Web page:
Date archives "January 2007"

P2P Video and Micro Knowledge Transfer

Visuarios is not another “funny videos” site – their tagline “broadcast your skills” is also a clever variation of the more general YouTube one “broadcast yourself”: Visuarios lets you “share your videos about everyday knowledge with everyday people.” Obviously a service like this is only as good as the user submitted content and probably needs… Continue reading

P2P Subjectivity and the Practice of Friending in boyd’s “Friends, Friendsters, and Top 8”

One of the clearest signs of the depth to which online social networks have enmeshed themselves into our culture is demonstrated in the acceptance of the verb “to friend.” danah boyd tackles the practice of “friending” in these networks (MySpace in particular) in her piece “Friends, friendsters, and top 8: Writing community into being on… Continue reading

Bitmunk – P2P distribution?

Bitmunk has an interesting business model for distributing music and other digital content. It has some important features that could make it successful: Bitmunk provides a secure base for the business of exchanging digital goods and money. All users are authenticated. Artists can register their work directly and set their own prices. Others are encouraged… Continue reading

P2P as a guidepost for cultural institutions: The effects of culture

The term ‘culture’ is a big word. It is frequently disputed and differentiated by researchers locating culture in institutions (think organisational culture), national culture (societies such as the American culture that is distinct from all other societies), and for cultural institutions, there is the cultural phenonema – such as the collective cultures of museums. This… Continue reading

How does the world change? Through networks and emergence.

The following is from a remarkable essay by Margaret Wheatley and Deborah Frieze, which I consider a must read. It is entitled: Using Emergence to Take Social Innovation to Scale The starting quote is right of the mark: Despite current ads and slogans, the world doesn’t change one person at a time. It changes when… Continue reading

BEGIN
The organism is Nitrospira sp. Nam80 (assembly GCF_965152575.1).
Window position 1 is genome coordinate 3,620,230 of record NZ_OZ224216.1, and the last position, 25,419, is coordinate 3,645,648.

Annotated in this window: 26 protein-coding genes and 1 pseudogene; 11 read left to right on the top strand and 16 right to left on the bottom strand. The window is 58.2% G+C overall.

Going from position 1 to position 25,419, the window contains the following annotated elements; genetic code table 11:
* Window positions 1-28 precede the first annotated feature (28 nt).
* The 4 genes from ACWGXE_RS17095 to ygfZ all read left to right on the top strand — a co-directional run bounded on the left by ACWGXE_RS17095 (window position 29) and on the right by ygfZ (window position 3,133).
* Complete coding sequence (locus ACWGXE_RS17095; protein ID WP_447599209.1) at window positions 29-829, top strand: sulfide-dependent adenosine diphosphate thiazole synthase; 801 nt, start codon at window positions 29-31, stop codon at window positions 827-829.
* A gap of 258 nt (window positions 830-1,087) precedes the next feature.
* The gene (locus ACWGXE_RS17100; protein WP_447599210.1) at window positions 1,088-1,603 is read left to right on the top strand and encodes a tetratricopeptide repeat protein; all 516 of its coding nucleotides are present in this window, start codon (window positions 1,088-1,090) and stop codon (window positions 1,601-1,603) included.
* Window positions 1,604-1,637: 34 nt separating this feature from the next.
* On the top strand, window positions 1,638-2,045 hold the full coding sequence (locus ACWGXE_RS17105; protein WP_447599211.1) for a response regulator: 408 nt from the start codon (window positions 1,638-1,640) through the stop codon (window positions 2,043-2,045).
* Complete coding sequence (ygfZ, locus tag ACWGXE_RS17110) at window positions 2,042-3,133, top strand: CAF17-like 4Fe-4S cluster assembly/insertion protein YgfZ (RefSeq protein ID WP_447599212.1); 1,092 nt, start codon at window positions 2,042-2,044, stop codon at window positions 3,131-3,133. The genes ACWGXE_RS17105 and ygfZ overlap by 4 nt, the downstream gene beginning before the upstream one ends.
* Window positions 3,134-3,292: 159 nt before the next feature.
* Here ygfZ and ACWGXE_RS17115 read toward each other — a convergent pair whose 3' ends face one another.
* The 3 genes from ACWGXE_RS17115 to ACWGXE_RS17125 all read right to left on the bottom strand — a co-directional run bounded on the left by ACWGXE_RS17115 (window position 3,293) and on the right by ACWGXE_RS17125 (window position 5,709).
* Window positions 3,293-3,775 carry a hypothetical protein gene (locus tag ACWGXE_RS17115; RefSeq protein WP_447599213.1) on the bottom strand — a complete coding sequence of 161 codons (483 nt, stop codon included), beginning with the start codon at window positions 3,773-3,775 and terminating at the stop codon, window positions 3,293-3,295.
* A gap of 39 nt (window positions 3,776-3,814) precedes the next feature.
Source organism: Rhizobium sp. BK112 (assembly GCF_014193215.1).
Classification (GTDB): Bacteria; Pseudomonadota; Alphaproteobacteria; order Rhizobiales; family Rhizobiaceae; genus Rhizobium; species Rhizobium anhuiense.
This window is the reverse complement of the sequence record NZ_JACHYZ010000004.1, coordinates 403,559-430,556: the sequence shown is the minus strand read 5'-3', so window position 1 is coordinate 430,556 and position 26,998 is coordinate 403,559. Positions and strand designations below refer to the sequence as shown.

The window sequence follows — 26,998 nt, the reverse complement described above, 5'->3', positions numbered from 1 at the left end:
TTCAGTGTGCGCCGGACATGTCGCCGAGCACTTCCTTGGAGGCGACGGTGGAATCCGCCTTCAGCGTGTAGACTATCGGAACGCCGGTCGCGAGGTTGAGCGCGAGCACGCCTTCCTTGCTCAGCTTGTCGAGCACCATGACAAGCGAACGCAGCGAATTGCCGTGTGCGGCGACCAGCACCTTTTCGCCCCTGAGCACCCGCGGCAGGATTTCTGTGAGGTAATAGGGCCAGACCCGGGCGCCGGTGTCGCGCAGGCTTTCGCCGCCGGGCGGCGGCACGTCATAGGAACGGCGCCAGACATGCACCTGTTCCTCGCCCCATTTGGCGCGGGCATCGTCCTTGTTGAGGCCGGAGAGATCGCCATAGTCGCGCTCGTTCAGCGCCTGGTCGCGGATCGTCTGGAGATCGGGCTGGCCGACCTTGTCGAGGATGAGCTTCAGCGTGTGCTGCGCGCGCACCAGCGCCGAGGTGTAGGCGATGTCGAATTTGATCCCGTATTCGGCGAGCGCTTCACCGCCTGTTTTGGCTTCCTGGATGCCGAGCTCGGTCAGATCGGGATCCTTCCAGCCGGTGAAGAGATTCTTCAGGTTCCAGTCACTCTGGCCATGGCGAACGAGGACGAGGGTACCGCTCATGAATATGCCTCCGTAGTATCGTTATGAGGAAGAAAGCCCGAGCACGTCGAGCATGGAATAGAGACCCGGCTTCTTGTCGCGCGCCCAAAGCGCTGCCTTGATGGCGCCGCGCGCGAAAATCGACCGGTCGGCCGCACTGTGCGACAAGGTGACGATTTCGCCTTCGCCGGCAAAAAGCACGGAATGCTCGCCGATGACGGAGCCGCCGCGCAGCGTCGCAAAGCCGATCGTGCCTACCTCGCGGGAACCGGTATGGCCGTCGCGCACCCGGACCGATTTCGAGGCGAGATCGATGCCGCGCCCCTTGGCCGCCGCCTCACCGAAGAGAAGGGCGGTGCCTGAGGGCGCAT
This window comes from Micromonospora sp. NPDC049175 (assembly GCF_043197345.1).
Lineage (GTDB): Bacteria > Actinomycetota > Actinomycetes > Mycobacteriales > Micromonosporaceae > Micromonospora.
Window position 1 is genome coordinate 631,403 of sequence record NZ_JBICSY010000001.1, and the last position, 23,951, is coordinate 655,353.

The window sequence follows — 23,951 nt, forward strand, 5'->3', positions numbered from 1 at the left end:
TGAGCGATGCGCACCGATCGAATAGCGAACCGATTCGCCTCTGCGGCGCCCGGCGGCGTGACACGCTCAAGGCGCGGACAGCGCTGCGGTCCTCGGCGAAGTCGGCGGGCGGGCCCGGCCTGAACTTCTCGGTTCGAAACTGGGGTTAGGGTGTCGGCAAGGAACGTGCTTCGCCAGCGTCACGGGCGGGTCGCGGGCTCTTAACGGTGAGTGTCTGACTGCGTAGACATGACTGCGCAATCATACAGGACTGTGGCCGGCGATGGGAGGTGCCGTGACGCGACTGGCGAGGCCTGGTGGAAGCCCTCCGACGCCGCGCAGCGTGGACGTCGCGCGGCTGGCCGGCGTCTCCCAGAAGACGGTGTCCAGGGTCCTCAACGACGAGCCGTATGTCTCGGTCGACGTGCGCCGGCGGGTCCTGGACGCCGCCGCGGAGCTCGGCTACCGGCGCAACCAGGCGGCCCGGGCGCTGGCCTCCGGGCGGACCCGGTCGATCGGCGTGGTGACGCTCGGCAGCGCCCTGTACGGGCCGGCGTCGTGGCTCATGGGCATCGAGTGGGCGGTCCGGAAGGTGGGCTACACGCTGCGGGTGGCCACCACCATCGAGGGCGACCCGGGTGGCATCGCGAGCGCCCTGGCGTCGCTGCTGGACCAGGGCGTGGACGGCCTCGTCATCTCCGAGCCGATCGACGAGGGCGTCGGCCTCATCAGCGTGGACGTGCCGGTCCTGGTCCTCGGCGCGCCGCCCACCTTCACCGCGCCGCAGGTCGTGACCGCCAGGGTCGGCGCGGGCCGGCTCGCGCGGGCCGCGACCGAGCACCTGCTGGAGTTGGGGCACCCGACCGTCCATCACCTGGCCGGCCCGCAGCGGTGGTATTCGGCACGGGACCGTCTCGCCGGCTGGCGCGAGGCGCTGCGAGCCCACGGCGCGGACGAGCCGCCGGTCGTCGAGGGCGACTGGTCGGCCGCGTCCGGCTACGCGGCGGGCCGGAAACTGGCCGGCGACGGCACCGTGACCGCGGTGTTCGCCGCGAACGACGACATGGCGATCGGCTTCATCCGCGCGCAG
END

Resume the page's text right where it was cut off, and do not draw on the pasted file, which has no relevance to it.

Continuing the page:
The Long Tail of Control: can we realistically accept an Enterprise 2.0 model?

Interesting posting by Dion Hitchcliffe which reviews the debate between Andrew MacAfee and conservative Nicholas Carr about the potential of the Web 2.0 to transform the enterprise. It also carries an interesting graphic on the Long Tail as it affects power and control. Here is the conclusion: “And this is where this shift of control… Continue reading

Are free software licences obsolete in an age of open networked applications?

This is certainly not a new issue for the free software community, but for our general readers, I recommend the following blog article. It starts by noting that as most of applications are now on the web, rather than running on our own computers, the free software protection of public code becomes less useful. Rather… Continue reading

Skype Founder’s Joost/Venice Project

Via: Hands On with Skypes Joost/Venice Project – AppScout The founders of Skype have announced the “Joost” project/product. I have not yet had a chance to actually try the beta (windows only) version of Joost, but it apparently is an attempt to bring high quality television-type experience to the internet. (Playfuls has a great overview… Continue reading

Structured self-organization in Curitiba, Brazil

Charles Leadbeater’s new book, We Think, which will shortly be featured as Book of the Week, promises to be an extraordinary interesting book, full of concrete real-life examples of mass creativity at work. Chapter 11 for example, features the experience in a city in Brazil, which I recommend reading in full. Here’s the crux of… Continue reading